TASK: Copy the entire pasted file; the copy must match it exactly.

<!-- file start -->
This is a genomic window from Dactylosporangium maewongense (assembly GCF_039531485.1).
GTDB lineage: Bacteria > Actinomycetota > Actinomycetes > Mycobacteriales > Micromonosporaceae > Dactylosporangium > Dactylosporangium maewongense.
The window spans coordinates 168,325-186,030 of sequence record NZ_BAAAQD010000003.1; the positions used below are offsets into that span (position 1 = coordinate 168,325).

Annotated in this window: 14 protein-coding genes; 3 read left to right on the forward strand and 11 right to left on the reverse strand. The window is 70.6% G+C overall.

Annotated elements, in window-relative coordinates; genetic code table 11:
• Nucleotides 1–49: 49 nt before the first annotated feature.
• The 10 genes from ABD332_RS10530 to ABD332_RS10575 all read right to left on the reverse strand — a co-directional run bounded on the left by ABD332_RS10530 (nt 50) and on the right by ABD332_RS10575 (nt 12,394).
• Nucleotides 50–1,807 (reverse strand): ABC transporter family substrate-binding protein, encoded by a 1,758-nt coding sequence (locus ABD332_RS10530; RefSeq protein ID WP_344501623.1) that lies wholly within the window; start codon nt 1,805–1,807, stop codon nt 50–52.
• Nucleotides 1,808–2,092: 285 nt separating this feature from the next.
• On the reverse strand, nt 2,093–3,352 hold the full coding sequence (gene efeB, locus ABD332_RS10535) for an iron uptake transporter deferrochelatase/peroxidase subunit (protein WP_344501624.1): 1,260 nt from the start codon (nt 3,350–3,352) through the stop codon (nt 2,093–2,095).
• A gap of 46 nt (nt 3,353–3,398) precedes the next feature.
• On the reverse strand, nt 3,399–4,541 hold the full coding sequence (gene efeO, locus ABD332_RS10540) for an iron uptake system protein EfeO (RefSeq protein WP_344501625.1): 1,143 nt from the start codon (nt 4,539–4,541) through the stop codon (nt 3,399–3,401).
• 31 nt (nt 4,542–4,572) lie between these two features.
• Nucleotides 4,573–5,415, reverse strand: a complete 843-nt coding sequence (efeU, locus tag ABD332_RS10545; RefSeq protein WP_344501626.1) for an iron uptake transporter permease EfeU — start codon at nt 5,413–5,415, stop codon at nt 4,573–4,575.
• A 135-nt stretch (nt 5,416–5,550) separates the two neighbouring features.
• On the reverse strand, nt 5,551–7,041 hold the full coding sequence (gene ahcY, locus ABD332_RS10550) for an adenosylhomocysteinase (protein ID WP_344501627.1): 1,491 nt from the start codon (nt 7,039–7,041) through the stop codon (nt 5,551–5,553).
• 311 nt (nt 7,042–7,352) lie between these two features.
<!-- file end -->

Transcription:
This is a genomic window from Dactylosporangium maewongense (assembly GCF_039531485.1).
GTDB lineage: Bacteria > Actinomycetota > Actinomycetes > Mycobacteriales > Micromonosporaceae > Dactylosporangium > Dactylosporangium maewongense.
The window spans coordinates 168,325-186,030 of sequence record NZ_BAAAQD010000003.1; the positions used below are offsets into that span (position 1 = coordinate 168,325).

Annotated in this window: 14 protein-coding genes; 3 read left to right on the forward strand and 11 right to left on the reverse strand. The window is 70.6% G+C overall.

Annotated elements, in window-relative coordinates; genetic code table 11:
• Nucleotides 1–49: 49 nt before the first annotated feature.
• The 10 genes from ABD332_RS10530 to ABD332_RS10575 all read right to left on the reverse strand — a co-directional run bounded on the left by ABD332_RS10530 (nt 50) and on the right by ABD332_RS10575 (nt 12,394).
• Nucleotides 50–1,807 (reverse strand): ABC transporter family substrate-binding protein, encoded by a 1,758-nt coding sequence (locus ABD332_RS10530; RefSeq protein ID WP_344501623.1) that lies wholly within the window; start codon nt 1,805–1,807, stop codon nt 50–52.
• Nucleotides 1,808–2,092: 285 nt separating this feature from the next.
• On the reverse strand, nt 2,093–3,352 hold the full coding sequence (gene efeB, locus ABD332_RS10535) for an iron uptake transporter deferrochelatase/peroxidase subunit (protein WP_344501624.1): 1,260 nt from the start codon (nt 3,350–3,352) through the stop codon (nt 2,093–2,095).
• A gap of 46 nt (nt 3,353–3,398) precedes the next feature.
• On the reverse strand, nt 3,399–4,541 hold the full coding sequence (gene efeO, locus ABD332_RS10540) for an iron uptake system protein EfeO (RefSeq protein WP_344501625.1): 1,143 nt from the start codon (nt 4,539–4,541) through the stop codon (nt 3,399–3,401).
• 31 nt (nt 4,542–4,572) lie between these two features.
• Nucleotides 4,573–5,415, reverse strand: a complete 843-nt coding sequence (efeU, locus tag ABD332_RS10545; RefSeq protein WP_344501626.1) for an iron uptake transporter permease EfeU — start codon at nt 5,413–5,415, stop codon at nt 4,573–4,575.
• A 135-nt stretch (nt 5,416–5,550) separates the two neighbouring features.
• On the reverse strand, nt 5,551–7,041 hold the full coding sequence (gene ahcY, locus ABD332_RS10550) for an adenosylhomocysteinase (protein ID WP_344501627.1): 1,491 nt from the start codon (nt 7,039–7,041) through the stop codon (nt 5,551–5,553).
• 311 nt (nt 7,042–7,352) lie between these two features.